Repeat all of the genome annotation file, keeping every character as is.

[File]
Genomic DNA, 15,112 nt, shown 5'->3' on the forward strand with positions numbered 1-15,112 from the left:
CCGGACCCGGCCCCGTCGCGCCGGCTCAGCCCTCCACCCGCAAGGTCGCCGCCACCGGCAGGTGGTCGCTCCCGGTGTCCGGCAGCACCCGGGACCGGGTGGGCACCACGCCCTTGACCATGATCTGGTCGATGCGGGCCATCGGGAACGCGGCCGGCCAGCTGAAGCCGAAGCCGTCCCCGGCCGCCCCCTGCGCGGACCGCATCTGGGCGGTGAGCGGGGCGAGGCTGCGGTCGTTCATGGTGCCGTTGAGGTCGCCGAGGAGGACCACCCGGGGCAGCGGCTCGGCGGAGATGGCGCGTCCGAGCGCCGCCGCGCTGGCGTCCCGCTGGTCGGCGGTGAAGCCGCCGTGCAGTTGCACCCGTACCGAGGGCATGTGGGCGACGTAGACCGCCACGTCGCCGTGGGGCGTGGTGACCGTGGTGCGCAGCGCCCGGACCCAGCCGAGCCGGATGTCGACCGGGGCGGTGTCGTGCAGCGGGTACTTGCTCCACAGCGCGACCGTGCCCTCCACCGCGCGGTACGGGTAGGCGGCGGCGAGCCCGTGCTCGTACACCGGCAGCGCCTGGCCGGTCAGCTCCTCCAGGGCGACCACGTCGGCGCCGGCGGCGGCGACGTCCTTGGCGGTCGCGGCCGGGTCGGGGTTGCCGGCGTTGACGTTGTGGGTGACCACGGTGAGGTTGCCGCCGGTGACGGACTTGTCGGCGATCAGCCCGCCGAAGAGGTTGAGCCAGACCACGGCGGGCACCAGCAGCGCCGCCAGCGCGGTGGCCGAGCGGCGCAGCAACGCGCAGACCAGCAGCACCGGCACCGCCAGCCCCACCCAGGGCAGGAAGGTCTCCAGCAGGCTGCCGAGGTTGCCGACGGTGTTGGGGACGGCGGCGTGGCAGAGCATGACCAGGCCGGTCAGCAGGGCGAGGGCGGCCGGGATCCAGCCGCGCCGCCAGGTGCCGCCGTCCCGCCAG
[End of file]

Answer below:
Genomic DNA, 15,112 nt, shown 5'->3' on the forward strand with positions numbered 1-15,112 from the left:
CCGGACCCGGCCCCGTCGCGCCGGCTCAGCCCTCCACCCGCAAGGTCGCCGCCACCGGCAGGTGGTCGCTCCCGGTGTCCGGCAGCACCCGGGACCGGGTGGGCACCACGCCCTTGACCATGATCTGGTCGATGCGGGCCATCGGGAACGCGGCCGGCCAGCTGAAGCCGAAGCCGTCCCCGGCCGCCCCCTGCGCGGACCGCATCTGGGCGGTGAGCGGGGCGAGGCTGCGGTCGTTCATGGTGCCGTTGAGGTCGCCGAGGAGGACCACCCGGGGCAGCGGCTCGGCGGAGATGGCGCGTCCGAGCGCCGCCGCGCTGGCGTCCCGCTGGTCGGCGGTGAAGCCGCCGTGCAGTTGCACCCGTACCGAGGGCATGTGGGCGACGTAGACCGCCACGTCGCCGTGGGGCGTGGTGACCGTGGTGCGCAGCGCCCGGACCCAGCCGAGCCGGATGTCGACCGGGGCGGTGTCGTGCAGCGGGTACTTGCTCCACAGCGCGACCGTGCCCTCCACCGCGCGGTACGGGTAGGCGGCGGCGAGCCCGTGCTCGTACACCGGCAGCGCCTGGCCGGTCAGCTCCTCCAGGGCGACCACGTCGGCGCCGGCGGCGGCGACGTCCTTGGCGGTCGCGGCCGGGTCGGGGTTGCCGGCGTTGACGTTGTGGGTGACCACGGTGAGGTTGCCGCCGGTGACGGACTTGTCGGCGATCAGCCCGCCGAAGAGGTTGAGCCAGACCACGGCGGGCACCAGCAGCGCCGCCAGCGCGGTGGCCGAGCGGCGCAGCAACGCGCAGACCAGCAGCACCGGCACCGCCAGCCCCACCCAGGGCAGGAAGGTCTCCAGCAGGCTGCCGAGGTTGCCGACGGTGTTGGGGACGGCGGCGTGGCAGAGCATGACCAGGCCGGTCAGCAGGGCGAGGGCGGCCGGGATCCAGCCGCGCCGCCAGGTGCCGCCGTCCCGCCAG